First of all you have to ask the question. What is torture? General definition is any purposeful act, which inflicts pain or suffering, either mental or physical, on a person as a means to achieve an end. Now the concept is incredibly wide and can include many things people (and governments) generally find acceptable. Is imprisoning someone torture? Certainly fits the definition, and is used routinely as a punishment. How about the imprisoning of someone with severe claustrophobia? Or some other form of mental condition that would mean imprisonment would cause great mental suffering? How about a mother imprisoned no longer being able to see her kids? As part of our Police Officer Safety Training we are taught techniques that involve the use of “pain compliance”, essentially the utilisation of very painful pressure points to persuade the suspect to do what we tell them to. This is certainly torture, we are inflicting physical pain in order to make someone comply to our demands. It may well be designed to ensure our safety and theirs but it still fits the definition. When riot cops deploy tear gas they are inflicting indiscriminate suffering on a large number of people in an effort to make them do what they want. Is this mass torture acceptable?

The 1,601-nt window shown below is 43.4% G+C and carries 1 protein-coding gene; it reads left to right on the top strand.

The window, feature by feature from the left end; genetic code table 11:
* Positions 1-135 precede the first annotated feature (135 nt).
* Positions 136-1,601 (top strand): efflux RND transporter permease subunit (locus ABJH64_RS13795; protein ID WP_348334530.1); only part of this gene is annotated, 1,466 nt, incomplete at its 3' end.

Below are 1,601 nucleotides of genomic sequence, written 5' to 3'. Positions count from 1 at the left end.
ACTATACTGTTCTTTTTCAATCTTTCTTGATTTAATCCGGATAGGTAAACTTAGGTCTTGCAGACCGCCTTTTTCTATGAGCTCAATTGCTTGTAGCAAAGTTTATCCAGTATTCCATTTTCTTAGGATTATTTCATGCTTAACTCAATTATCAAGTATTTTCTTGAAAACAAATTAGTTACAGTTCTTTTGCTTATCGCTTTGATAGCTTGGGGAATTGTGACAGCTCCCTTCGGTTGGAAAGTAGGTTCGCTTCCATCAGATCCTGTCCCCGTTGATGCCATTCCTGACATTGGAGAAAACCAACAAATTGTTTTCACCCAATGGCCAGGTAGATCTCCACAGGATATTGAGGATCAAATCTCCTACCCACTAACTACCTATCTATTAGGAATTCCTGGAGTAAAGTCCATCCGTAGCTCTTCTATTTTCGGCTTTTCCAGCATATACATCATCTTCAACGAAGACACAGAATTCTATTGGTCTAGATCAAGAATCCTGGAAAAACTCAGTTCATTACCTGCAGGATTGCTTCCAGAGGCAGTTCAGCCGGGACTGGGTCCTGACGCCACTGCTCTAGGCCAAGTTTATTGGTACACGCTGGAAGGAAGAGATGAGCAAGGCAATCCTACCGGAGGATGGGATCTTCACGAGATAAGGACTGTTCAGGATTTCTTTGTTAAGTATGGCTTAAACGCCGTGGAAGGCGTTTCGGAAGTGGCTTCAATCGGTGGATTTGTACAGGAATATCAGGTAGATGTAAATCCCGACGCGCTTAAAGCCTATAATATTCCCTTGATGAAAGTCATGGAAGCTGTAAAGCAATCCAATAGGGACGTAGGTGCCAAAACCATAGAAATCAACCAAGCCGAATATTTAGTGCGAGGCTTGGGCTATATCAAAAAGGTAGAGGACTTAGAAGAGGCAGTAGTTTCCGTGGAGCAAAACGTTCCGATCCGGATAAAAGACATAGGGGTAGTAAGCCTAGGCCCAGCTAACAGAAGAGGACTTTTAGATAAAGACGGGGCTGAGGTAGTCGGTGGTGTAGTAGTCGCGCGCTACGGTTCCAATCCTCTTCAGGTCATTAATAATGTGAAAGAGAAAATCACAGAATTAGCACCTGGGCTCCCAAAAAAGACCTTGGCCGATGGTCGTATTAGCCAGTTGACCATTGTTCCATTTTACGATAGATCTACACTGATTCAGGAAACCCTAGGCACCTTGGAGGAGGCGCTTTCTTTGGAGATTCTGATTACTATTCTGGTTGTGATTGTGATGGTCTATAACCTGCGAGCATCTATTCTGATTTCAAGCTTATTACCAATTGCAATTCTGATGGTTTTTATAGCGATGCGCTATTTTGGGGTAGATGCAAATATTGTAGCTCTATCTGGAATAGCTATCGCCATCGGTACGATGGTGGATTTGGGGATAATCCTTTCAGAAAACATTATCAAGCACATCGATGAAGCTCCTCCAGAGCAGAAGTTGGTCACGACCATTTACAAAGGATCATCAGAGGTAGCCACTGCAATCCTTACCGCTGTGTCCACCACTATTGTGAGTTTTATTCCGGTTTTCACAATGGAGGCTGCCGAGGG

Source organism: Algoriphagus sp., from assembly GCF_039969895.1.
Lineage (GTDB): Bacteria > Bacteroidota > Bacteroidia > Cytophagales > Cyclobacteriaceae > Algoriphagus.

Looking at more serious cases, is it right or wrong to use torture to save someone’s life? An interesting question. By our laws there is a right to kill in the defence of self or in the defence of others. Armed police officers will shoot a dangerous suspect dead if it is felt that doing so will save the lives of others. This is perfectly legal, you can decide for yourself if you feel it is morally right or wrong, but the majority of people do believe that it is acceptable when all other options are expended to kill in the defence of others. Now in view of that, what about torture? Surely the taking of someone’s life is a more serious measure than any form of torture? Death is pretty final, torture at least has the potential to be recovered from and a chance to make amends if mistakes are made. What choice would you pick if the two options were to inflict pain on a person or to kill that same person? I certainly would pick pain over death if I were the victim. Would the inflicters view be different? So if killing in defence of others is acceptable, surely inflicting torture, while far from ideal, if in defence of others has got to be treated on at least an equal footing. Otherwise we are saying that the killing of another should be treated with less severity than the infliction of pain, which (at least to me) doesn’t make a lot of sense.